Scientific Text Mining and Knowledge Graphs

Tutorial in the the 26th ACM SIGKDD Conferences on Knowledge Discovery and Data Mining

August 23-27, 2017

San Diego, California USA (Zoom)



Meng Jiang is an Assistant Professor in the Department of Computer Science and Engineering at the University of Notre Dame. His research interests include data mining, machine learning, and information extraction. He has published over 50 conference and journal papers of the topics. His work was KDD 2014 Best Paper Finalist. He has delivered seven tutorials in conferences such as KDD, SIGMOD, WWW, CIKM, ICDM, and SDM. He is the recipient of Notre Dame Global Gateway Faculty Award.


Jingbo Shang is an Assistant Professor at UC San Diego, jointly appointed by Computer Science Engineering (CSE) Department and Halıcıoğlu Data Science Institute (HDSI). His research focuses on mining and constructing structured knowledge from massive text corpora with minimum human effort. His research has been recognized with multiple prestigious awards, including Grand Prize of Yelp Dataset Challenge in 2015, Google PhD Fellowship in Structured Data and Database Management in 2017.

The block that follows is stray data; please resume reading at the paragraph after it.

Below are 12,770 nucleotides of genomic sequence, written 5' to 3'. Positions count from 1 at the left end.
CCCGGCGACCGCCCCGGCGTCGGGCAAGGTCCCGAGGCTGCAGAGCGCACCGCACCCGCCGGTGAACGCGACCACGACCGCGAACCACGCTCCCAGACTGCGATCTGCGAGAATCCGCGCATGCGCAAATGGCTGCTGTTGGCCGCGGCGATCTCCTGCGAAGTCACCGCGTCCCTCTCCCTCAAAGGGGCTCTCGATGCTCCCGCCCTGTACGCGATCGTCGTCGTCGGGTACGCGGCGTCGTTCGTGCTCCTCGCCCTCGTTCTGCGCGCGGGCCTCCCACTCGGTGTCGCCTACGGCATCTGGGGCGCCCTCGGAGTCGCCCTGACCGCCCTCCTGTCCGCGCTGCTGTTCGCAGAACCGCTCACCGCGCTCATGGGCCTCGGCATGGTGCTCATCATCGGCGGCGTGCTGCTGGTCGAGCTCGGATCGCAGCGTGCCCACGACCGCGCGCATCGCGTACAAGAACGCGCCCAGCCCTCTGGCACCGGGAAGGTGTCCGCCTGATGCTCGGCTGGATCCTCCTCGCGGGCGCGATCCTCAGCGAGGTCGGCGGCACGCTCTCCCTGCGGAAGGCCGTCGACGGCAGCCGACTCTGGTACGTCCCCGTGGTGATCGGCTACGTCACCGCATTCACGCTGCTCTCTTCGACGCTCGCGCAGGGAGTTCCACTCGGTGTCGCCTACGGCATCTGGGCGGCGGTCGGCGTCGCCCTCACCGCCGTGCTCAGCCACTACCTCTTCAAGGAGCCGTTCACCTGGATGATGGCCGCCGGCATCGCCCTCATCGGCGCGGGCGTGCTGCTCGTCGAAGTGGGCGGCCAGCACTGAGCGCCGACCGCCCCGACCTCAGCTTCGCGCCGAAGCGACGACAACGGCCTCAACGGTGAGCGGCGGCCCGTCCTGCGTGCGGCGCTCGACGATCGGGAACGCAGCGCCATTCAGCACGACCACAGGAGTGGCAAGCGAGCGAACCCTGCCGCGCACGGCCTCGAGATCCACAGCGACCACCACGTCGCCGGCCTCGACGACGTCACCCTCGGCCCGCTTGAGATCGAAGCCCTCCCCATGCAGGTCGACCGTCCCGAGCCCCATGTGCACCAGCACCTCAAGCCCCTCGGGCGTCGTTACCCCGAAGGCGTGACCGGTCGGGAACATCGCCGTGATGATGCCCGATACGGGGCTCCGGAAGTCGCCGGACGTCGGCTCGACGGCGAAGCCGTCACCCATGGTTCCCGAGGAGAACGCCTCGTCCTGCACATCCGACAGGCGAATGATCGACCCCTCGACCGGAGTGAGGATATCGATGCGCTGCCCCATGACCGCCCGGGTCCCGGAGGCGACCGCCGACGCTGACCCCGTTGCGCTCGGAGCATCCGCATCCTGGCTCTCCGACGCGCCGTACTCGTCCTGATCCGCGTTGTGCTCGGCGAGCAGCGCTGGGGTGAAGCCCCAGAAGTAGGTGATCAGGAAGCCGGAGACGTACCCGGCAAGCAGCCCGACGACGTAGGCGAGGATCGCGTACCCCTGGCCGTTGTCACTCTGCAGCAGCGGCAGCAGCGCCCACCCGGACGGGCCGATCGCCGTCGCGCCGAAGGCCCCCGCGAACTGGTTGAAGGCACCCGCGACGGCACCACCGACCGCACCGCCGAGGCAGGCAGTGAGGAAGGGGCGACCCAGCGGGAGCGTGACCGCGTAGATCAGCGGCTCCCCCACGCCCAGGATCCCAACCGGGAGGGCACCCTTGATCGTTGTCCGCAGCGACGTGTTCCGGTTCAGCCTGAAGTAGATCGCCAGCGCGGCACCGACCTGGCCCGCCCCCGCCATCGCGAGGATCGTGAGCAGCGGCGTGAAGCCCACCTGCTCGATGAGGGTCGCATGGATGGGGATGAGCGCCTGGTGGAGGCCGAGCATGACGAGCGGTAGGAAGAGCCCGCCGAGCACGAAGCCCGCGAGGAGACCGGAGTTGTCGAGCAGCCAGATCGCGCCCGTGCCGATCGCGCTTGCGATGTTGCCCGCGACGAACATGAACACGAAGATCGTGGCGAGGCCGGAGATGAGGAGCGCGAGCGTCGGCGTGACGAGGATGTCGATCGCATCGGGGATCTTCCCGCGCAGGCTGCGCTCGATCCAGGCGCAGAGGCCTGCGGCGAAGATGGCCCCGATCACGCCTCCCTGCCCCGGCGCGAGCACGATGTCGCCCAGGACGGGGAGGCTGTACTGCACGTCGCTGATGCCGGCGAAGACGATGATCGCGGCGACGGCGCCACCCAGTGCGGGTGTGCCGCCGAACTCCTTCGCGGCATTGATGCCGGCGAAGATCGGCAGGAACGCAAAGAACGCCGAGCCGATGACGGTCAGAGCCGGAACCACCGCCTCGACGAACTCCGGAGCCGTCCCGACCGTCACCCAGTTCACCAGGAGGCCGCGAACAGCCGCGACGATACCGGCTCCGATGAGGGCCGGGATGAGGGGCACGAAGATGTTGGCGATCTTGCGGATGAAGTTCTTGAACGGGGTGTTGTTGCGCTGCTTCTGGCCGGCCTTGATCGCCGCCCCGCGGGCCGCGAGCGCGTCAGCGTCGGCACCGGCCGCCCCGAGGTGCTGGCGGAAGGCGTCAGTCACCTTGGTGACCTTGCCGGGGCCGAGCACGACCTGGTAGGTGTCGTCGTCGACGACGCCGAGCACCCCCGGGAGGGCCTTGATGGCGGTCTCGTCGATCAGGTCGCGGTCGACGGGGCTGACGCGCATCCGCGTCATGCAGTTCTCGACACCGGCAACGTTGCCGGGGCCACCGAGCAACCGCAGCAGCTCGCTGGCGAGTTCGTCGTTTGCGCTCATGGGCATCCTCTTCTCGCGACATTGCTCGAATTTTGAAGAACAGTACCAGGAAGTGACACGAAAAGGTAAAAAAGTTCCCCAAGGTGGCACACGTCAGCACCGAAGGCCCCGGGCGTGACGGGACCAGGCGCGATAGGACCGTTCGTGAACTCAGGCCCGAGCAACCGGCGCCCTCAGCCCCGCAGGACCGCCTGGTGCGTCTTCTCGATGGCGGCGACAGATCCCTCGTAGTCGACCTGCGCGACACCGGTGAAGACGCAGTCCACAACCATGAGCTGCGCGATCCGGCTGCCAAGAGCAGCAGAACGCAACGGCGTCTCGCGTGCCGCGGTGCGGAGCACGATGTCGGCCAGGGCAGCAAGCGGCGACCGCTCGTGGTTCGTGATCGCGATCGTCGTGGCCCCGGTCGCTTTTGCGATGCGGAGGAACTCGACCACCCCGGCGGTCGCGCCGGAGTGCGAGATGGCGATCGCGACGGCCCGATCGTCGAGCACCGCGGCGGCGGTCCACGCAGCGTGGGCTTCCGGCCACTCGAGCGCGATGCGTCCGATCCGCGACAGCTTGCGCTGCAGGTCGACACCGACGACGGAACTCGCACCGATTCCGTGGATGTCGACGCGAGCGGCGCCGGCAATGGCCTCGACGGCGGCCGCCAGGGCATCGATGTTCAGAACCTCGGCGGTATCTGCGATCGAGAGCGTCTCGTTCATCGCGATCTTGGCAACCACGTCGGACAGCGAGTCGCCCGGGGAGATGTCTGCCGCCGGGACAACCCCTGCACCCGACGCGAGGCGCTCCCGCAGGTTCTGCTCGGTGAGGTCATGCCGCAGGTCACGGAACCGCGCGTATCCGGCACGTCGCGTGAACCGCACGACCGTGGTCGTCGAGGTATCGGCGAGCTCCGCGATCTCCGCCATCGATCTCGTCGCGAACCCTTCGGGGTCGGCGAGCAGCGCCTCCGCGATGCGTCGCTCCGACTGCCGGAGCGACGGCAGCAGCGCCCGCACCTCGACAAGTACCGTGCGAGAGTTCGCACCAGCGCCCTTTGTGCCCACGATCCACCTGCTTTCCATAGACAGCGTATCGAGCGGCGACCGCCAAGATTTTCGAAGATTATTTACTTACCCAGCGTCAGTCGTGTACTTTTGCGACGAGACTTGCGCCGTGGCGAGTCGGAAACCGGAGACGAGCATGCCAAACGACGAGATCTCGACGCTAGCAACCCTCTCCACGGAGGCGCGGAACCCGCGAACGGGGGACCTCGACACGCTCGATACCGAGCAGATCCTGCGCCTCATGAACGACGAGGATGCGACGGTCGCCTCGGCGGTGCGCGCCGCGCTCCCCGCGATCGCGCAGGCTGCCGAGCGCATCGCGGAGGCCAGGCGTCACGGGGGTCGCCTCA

Unstructured scientific text, in various forms of textual artifacts, including manuscripts, publications, patents, and proposals, is used to store the tremendous wealth of knowledge discovered after weeks, months, and years, developing hypotheses, working in the lab or clinic, and analyzing results. A grand challenge on data mining research is to develop effective methods for transforming the scientific text into well-structured forms (e.g., ontology, taxonomy, knowledge graphs), so that machine intelligent systems can build on them for hypothesis generation and validation. In this tutorial, we provide a comprehensive overview on recent research and development in this direction. First, we introduce a series of text mining methods that extract phrases, entities, scientific concepts, relations, claims, and experimental evidence. Then we discuss methods that construct and learn from scientific knowledge graphs for accurate search, document classification, and exploratory analysis. Specifically, we focus on scalable, effective, weakly supervised methods that work on text in sciences (e.g., chemistry, biology).

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